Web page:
Name: Lorraine Teigland
Online home: Ikatbag
My favorite children's book and why I love it: The Faraway Tree trilogy by Enid Blyton. Among the many books written by Blyton in her illustrious career as a children's author, the Faraway Tree series (1940s) is among her readers' most beloved. The books - The Enchanted Wood, The Magic Faraway Tree and The Folk Of The Faraway Tree are about the adventures of three children among the fairy folk.
Jo, Bessie and Fanny move from the city to the country and discover The Enchanted Wood, a magical world just beyond their backyard. People don't go into the Wood because they think it's full of magic, so of course the children run off to explore it the first chance they get. In the middle of the Wood is the ancient and enormous Faraway Tree, which is home to the magic folk - fairies, pixies, gnomes, elves, brownies and talking animals. Its topmost branches reach into distant lands, which come and go by magic. Some of these lands are horrid but some are simply fabulous. The three children - and eventually their parents - become fast friends with the Tree folk, and go on all sorts of adventures in the various lands on top of the Tree.
My girls fell in love with the magic creatures, particularly Silky, the kind and pretty fairy who bakes magical, interactive confections, and The Saucepan Man, whose body is hung about with various kitchen items, the resulting noise of which renders him prone to mishearing the people around him, to hilarious effect. We love anything by Enid Blyton but especially this trilogy, for its delightful characters and the lands that remain secretly-coveted To Visit places in our dreams. In fact, we love it so much that a couple of years ago, I built a cardboard model of The Faraway Tree for my girls. I'm not sure who has more fun playing with it - me or them!
My children's favorite books: Based on the frequency at which they check it out of the library, this would have to be Nothing by Jon Agee. They love the way the single word "nothing" gives the plot a hilarious twist. This is a story about an antique dealer who, immediately after selling out his entire stock, is patronized by the richest lady in town. He tells her he has "nothing" and she offers to buy it. Flabbergasted, he agrees, and inadvertently starts a ridiculous trend that takes over the entire community. It's a satire on consumerism and excess but my kids love it for its humor and silliness.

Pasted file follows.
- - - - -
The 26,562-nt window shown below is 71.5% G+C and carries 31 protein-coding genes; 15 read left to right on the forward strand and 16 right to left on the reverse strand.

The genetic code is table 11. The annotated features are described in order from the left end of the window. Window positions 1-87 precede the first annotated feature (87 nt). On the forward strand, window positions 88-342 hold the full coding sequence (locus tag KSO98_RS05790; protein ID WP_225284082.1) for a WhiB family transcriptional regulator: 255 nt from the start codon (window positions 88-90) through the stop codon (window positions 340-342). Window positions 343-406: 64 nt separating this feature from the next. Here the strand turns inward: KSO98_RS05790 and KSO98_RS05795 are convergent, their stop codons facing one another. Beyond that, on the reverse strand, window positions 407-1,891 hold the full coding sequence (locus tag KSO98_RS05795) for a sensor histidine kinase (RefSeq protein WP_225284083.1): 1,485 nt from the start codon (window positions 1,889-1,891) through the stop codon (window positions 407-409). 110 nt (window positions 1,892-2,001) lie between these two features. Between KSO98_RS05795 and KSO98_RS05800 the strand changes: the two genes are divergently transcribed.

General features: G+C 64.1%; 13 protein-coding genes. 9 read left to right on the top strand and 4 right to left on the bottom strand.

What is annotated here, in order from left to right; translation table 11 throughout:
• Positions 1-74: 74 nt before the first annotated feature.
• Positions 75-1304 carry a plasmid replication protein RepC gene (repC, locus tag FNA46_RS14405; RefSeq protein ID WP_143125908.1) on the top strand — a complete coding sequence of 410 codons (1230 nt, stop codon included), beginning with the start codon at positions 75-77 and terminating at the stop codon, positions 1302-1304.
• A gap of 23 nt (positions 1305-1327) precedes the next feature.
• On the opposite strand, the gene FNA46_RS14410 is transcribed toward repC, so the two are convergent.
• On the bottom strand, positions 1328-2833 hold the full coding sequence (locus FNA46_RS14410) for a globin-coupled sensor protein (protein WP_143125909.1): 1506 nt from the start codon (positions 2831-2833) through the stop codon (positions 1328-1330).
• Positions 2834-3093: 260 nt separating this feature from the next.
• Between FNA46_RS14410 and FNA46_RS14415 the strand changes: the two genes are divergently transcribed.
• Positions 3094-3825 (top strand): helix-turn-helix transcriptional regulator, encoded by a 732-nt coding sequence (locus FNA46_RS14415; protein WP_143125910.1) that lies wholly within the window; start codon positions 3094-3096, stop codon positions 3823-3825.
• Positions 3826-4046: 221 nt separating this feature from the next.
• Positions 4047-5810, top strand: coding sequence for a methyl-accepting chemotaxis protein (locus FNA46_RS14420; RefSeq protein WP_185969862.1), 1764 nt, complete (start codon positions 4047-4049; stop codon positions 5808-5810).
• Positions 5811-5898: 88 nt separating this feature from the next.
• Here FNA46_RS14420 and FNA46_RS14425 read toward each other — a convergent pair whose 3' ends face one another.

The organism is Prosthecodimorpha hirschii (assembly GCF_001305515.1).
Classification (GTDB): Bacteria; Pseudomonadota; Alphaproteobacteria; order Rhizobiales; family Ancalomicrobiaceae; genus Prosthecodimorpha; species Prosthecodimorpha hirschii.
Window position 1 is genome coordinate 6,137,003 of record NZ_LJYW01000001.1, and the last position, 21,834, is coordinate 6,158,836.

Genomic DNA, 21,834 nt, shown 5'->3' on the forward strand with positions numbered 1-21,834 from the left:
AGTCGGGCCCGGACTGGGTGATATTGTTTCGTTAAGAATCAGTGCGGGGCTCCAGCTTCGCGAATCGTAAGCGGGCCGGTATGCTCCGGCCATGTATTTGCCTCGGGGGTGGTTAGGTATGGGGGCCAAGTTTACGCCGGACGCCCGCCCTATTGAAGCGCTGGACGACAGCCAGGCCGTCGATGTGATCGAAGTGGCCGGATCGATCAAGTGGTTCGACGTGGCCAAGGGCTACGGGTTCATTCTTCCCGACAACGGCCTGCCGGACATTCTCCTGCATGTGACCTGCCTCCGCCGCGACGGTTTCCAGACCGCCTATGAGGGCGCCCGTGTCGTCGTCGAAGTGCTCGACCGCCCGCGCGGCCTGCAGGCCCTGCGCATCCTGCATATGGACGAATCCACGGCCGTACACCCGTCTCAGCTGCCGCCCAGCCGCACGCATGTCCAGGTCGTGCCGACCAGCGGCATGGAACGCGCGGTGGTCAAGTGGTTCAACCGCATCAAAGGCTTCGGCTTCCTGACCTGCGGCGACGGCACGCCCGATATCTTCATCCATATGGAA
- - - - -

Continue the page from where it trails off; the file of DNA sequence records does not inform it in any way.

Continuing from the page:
Illustrators I adore: First is Don Wood, who co-wrote with his wife Audrey Wood, such stunning books as Piggies, King Bidgood's in the Bathtub and The Napping House. His artwork is simply breathtaking. We have spent hours poring over the pages of The Napping House, for instance, just examining the page-to-page variations in the scene as darkness falls on the house of sleeping creatures. I love that while these are children's books, there exist illustrators who respect these young readers for the connoisseurs of art that they are. Bravo!
The second is Pauline Baynes, who illustrated the Chronicles of Narnia series. Quite different in style from Don Wood's luxurious paintings, her drawings in black-and-white (and, in a later commemorative volume in color) brought the Narnia stories to life for me as a child. To this day, I cannot think of the Narnia stories without seeing those pictures of Eustace-the-dragon howling in the valley, or Puddleglum sprawled before the Giants, or the very handsome Prince Rillian strapped to the Silver Chair.
If my life were turned into a children's book the title would be: The Seven Silly Eaters by Mary Ann Hoberman because there are some days when I feel like all I do is cook multiple meals for finicky eaters!
More Lorraine: Lorraine/LiEr was once a high school teacher and she never quite shook the desire to share and teach. She does so now on her blog Ikatbag which is filled with her amazing projects and crafts and, often, tutorials and tips for doing them yourself. After you add her blog to your bookmarks, get to know her a bit better by reading our Big Blog Family interview with her.
(Images: Lorraine Teigland)